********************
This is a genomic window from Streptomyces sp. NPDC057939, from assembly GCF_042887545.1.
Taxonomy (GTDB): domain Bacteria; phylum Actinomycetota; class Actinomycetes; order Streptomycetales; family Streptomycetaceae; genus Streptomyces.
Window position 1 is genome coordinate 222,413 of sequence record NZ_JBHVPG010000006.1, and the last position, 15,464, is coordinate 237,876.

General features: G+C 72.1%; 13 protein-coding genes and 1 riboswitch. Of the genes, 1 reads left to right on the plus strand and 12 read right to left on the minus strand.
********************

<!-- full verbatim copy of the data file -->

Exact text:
This is a genomic window from Streptomyces sp. NPDC057939, from assembly GCF_042887545.1.
Taxonomy (GTDB): domain Bacteria; phylum Actinomycetota; class Actinomycetes; order Streptomycetales; family Streptomycetaceae; genus Streptomyces.
Window position 1 is genome coordinate 222,413 of sequence record NZ_JBHVPG010000006.1, and the last position, 15,464, is coordinate 237,876.

General features: G+C 72.1%; 13 protein-coding genes and 1 riboswitch. Of the genes, 1 reads left to right on the plus strand and 12 read right to left on the minus strand.